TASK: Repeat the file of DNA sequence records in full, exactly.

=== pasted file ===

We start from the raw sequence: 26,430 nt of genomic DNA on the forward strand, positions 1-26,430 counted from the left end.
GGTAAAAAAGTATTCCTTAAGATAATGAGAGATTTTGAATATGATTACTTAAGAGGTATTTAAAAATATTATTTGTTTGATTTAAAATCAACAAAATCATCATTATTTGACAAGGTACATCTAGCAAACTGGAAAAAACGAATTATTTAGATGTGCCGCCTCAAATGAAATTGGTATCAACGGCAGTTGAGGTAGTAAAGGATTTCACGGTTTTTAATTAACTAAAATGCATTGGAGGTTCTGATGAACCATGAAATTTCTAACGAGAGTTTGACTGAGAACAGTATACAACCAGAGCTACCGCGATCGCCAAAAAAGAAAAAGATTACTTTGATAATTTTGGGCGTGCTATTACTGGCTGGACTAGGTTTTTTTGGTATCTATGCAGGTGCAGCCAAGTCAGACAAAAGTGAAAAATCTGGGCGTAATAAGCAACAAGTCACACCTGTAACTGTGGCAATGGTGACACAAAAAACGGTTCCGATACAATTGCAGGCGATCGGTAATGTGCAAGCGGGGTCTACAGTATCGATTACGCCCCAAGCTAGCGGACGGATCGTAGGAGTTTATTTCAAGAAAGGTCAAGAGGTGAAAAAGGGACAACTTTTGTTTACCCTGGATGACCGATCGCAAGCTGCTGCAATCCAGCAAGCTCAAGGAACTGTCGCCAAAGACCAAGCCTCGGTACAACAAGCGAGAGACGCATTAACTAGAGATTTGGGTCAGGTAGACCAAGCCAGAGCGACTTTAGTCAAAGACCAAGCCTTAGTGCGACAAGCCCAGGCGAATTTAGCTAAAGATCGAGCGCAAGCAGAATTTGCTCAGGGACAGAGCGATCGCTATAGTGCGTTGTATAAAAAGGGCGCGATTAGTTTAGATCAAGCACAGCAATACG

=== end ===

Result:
We start from the raw sequence: 26,430 nt of genomic DNA on the forward strand, positions 1-26,430 counted from the left end.
GGTAAAAAAGTATTCCTTAAGATAATGAGAGATTTTGAATATGATTACTTAAGAGGTATTTAAAAATATTATTTGTTTGATTTAAAATCAACAAAATCATCATTATTTGACAAGGTACATCTAGCAAACTGGAAAAAACGAATTATTTAGATGTGCCGCCTCAAATGAAATTGGTATCAACGGCAGTTGAGGTAGTAAAGGATTTCACGGTTTTTAATTAACTAAAATGCATTGGAGGTTCTGATGAACCATGAAATTTCTAACGAGAGTTTGACTGAGAACAGTATACAACCAGAGCTACCGCGATCGCCAAAAAAGAAAAAGATTACTTTGATAATTTTGGGCGTGCTATTACTGGCTGGACTAGGTTTTTTTGGTATCTATGCAGGTGCAGCCAAGTCAGACAAAAGTGAAAAATCTGGGCGTAATAAGCAACAAGTCACACCTGTAACTGTGGCAATGGTGACACAAAAAACGGTTCCGATACAATTGCAGGCGATCGGTAATGTGCAAGCGGGGTCTACAGTATCGATTACGCCCCAAGCTAGCGGACGGATCGTAGGAGTTTATTTCAAGAAAGGTCAAGAGGTGAAAAAGGGACAACTTTTGTTTACCCTGGATGACCGATCGCAAGCTGCTGCAATCCAGCAAGCTCAAGGAACTGTCGCCAAAGACCAAGCCTCGGTACAACAAGCGAGAGACGCATTAACTAGAGATTTGGGTCAGGTAGACCAAGCCAGAGCGACTTTAGTCAAAGACCAAGCCTTAGTGCGACAAGCCCAGGCGAATTTAGCTAAAGATCGAGCGCAAGCAGAATTTGCTCAGGGACAGAGCGATCGCTATAGTGCGTTGTATAAAAAGGGCGCGATTAGTTTAGATCAAGCACAGCAATACG